On the other hand, our emphasis upon the requirements of the office must not be construed so as to frighten those who do possess gifts and abilities but who under the cloak of a false modesty seek to be excused from duty. Such persons can often be found in the church. They always minimize their own ability. There are always others who, according to them, are much better qualified. Such persons have need to be pointed to their duties and obligation to employ whatever talents God has given unto them in the service of the church of Christ. To neglect that is sin. It is, of course, understood that all do not have the same qualities and that there is a wide diversity of gifts in the church. And every kind of gift is also needed. (I Cor. 12) When our fleshly modesty is inclined to cause us to shirk our spiritual duties, we ought to seriously consider the words of Scripture, “If any man minister (serve), let him do it as of the ability which God giveth that God in all things may be glorified through Jesus Christ to whom be praise and dominion forever.” (I Peter 4:11

In the pastoral epistles we find a clear definition of the requirements of elders. We wish to examine these passages rather closely and will, therefore, quote them here in their entirety. The first of these is I Timothy 3:1-7

“This is a true saying, If a man desire the office of a bishop he desireth a good work. A bishop then must be blameless, the husband of one wife, vigilant, sober, of good behavior, given to. hospitality, apt to teach; Not given to wine, no striker, not greedy of filthy lucre; but patient, not a brawler, not covetous; one that ruleth well his own house, having his children in subjection with all gravity; (For if a man know not how to rule his own house, how shall he take care of the church of God?) Not a novice, lest being lifted up with pride he fall into the condemnation of the devil. Moreover, he must have a good report of them which are without; lest he fall into reproach and the snare of the devil.”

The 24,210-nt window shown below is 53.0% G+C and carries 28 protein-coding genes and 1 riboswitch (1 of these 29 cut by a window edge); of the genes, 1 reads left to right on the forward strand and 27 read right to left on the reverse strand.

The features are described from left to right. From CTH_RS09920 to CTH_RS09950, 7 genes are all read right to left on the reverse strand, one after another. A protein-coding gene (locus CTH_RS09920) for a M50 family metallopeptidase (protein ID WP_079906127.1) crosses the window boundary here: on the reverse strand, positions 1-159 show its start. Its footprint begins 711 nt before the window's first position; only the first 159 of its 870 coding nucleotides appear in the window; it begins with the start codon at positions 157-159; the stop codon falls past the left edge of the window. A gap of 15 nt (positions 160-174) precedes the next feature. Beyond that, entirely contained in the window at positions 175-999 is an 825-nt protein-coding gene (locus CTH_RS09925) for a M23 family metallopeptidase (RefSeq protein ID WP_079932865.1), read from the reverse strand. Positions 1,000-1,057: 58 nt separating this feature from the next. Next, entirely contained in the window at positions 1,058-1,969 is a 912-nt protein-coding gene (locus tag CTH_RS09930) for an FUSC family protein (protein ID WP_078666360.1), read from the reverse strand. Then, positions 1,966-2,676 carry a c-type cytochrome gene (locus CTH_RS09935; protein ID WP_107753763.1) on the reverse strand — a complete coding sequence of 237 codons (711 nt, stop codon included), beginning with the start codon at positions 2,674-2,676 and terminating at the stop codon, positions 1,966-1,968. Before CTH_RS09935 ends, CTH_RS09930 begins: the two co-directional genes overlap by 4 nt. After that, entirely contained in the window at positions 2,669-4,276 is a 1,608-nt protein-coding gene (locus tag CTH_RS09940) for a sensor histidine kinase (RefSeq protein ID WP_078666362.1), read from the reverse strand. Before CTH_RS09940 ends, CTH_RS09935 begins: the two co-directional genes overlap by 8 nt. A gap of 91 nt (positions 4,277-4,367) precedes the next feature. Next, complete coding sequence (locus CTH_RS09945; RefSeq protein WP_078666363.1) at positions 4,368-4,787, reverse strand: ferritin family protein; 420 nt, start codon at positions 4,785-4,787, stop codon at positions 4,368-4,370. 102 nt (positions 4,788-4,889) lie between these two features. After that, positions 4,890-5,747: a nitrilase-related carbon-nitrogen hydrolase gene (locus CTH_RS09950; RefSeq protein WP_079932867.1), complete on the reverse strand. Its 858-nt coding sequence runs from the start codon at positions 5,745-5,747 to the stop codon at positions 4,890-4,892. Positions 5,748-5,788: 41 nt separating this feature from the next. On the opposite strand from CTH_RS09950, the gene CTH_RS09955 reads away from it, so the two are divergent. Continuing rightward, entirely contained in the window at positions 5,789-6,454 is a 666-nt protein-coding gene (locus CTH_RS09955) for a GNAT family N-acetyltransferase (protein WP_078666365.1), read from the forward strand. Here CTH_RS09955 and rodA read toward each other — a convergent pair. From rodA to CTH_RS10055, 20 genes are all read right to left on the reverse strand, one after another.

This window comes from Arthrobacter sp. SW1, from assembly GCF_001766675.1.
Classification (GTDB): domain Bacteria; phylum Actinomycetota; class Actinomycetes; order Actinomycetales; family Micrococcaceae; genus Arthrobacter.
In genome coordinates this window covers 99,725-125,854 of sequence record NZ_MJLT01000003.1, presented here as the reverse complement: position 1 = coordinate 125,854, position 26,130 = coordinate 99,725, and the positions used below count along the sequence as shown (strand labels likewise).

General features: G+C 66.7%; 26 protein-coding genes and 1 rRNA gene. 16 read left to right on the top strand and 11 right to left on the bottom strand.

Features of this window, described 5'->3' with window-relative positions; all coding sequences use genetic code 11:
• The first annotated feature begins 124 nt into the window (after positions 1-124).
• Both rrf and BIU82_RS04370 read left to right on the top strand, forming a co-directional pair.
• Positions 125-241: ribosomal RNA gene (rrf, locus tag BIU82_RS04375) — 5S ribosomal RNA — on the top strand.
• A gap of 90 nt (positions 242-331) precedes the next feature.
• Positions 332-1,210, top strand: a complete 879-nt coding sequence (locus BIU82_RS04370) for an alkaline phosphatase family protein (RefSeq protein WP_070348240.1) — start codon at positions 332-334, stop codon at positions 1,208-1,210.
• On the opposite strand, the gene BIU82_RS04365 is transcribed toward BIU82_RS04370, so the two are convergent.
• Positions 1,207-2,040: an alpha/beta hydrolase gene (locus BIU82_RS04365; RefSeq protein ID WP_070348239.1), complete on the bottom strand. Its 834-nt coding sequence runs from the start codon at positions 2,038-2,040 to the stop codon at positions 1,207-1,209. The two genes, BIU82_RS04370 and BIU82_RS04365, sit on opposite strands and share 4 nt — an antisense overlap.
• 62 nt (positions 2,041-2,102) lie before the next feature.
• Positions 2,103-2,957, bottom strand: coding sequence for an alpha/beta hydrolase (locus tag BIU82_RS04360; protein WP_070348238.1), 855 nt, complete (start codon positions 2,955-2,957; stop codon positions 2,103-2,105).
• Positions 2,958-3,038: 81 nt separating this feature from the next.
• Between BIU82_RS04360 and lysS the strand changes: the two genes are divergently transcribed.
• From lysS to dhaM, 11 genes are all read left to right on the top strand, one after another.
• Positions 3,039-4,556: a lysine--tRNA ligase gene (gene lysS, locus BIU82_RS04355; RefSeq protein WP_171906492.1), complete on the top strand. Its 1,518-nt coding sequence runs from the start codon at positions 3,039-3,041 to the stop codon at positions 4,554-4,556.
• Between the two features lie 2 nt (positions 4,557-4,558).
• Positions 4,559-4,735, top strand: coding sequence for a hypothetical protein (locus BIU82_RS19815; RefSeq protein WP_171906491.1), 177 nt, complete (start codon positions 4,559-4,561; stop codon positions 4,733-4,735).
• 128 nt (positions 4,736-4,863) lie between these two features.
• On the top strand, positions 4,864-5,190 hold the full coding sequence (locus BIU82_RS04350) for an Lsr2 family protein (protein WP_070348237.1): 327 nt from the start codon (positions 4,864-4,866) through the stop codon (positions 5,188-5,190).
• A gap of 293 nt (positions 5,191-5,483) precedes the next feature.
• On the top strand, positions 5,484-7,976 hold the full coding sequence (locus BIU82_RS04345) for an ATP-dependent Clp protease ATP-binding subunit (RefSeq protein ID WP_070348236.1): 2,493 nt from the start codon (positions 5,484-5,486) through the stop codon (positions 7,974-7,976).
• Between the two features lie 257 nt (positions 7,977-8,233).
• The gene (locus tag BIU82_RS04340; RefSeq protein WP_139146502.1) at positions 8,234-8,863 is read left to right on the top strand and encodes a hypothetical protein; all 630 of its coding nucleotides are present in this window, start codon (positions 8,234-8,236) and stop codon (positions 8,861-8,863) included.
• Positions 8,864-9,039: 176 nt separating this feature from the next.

And almost parallel passage we find in Titus 1:5-9

“For this cause left I thee in Crete, that thou shouldest set in order the things that are wanting, and ordain elders in every city, as I appointed thee; If any be blameless, the husband of one wife, having faithful children not accused of riot or unruly. For a bishop must be blameless, as the steward of God; not self-willed, not soon angry, not given to wine, no striker, not given to filthy lucre; but a lover of hospitality, a lover of good men, sober, just, holy, temperate; holding fast the faithful word as he hath been taught, that he may be able by sound doctrine both to exhort and to convince the gainsayers.”